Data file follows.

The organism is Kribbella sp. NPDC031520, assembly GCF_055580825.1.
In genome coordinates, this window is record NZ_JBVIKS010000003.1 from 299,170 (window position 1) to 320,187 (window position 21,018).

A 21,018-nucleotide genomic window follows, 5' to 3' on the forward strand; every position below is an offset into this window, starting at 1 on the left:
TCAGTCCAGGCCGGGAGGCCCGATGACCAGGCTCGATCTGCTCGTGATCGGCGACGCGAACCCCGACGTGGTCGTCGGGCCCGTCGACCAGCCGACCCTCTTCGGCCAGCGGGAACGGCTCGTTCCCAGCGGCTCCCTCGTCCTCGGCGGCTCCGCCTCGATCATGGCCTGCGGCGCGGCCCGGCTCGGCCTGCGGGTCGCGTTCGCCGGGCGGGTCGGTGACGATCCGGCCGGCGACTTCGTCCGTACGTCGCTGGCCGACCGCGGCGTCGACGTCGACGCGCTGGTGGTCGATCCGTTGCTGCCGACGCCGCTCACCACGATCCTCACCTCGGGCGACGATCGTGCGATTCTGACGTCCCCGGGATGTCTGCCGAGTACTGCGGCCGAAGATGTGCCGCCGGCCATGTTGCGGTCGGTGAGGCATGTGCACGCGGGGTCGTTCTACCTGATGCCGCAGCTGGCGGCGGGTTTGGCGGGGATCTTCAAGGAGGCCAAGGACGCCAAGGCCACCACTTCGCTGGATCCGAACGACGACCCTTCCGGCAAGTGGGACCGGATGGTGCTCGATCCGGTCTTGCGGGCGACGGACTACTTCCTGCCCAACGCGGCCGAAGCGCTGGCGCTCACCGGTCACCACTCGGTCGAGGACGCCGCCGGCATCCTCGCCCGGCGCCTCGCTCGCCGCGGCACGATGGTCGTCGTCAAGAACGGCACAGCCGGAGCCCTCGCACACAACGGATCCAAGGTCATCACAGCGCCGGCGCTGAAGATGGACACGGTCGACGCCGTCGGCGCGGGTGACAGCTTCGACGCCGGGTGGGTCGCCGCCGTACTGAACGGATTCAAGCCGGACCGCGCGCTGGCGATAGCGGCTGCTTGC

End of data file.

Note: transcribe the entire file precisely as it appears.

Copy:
The organism is Kribbella sp. NPDC031520, assembly GCF_055580825.1.
In genome coordinates, this window is record NZ_JBVIKS010000003.1 from 299,170 (window position 1) to 320,187 (window position 21,018).

A 21,018-nucleotide genomic window follows, 5' to 3' on the forward strand; every position below is an offset into this window, starting at 1 on the left:
TCAGTCCAGGCCGGGAGGCCCGATGACCAGGCTCGATCTGCTCGTGATCGGCGACGCGAACCCCGACGTGGTCGTCGGGCCCGTCGACCAGCCGACCCTCTTCGGCCAGCGGGAACGGCTCGTTCCCAGCGGCTCCCTCGTCCTCGGCGGCTCCGCCTCGATCATGGCCTGCGGCGCGGCCCGGCTCGGCCTGCGGGTCGCGTTCGCCGGGCGGGTCGGTGACGATCCGGCCGGCGACTTCGTCCGTACGTCGCTGGCCGACCGCGGCGTCGACGTCGACGCGCTGGTGGTCGATCCGTTGCTGCCGACGCCGCTCACCACGATCCTCACCTCGGGCGACGATCGTGCGATTCTGACGTCCCCGGGATGTCTGCCGAGTACTGCGGCCGAAGATGTGCCGCCGGCCATGTTGCGGTCGGTGAGGCATGTGCACGCGGGGTCGTTCTACCTGATGCCGCAGCTGGCGGCGGGTTTGGCGGGGATCTTCAAGGAGGCCAAGGACGCCAAGGCCACCACTTCGCTGGATCCGAACGACGACCCTTCCGGCAAGTGGGACCGGATGGTGCTCGATCCGGTCTTGCGGGCGACGGACTACTTCCTGCCCAACGCGGCCGAAGCGCTGGCGCTCACCGGTCACCACTCGGTCGAGGACGCCGCCGGCATCCTCGCCCGGCGCCTCGCTCGCCGCGGCACGATGGTCGTCGTCAAGAACGGCACAGCCGGAGCCCTCGCACACAACGGATCCAAGGTCATCACAGCGCCGGCGCTGAAGATGGACACGGTCGACGCCGTCGGCGCGGGTGACAGCTTCGACGCCGGGTGGGTCGCCGCCGTACTGAACGGATTCAAGCCGGACCGCGCGCTGGCGATAGCGGCTGCTTGC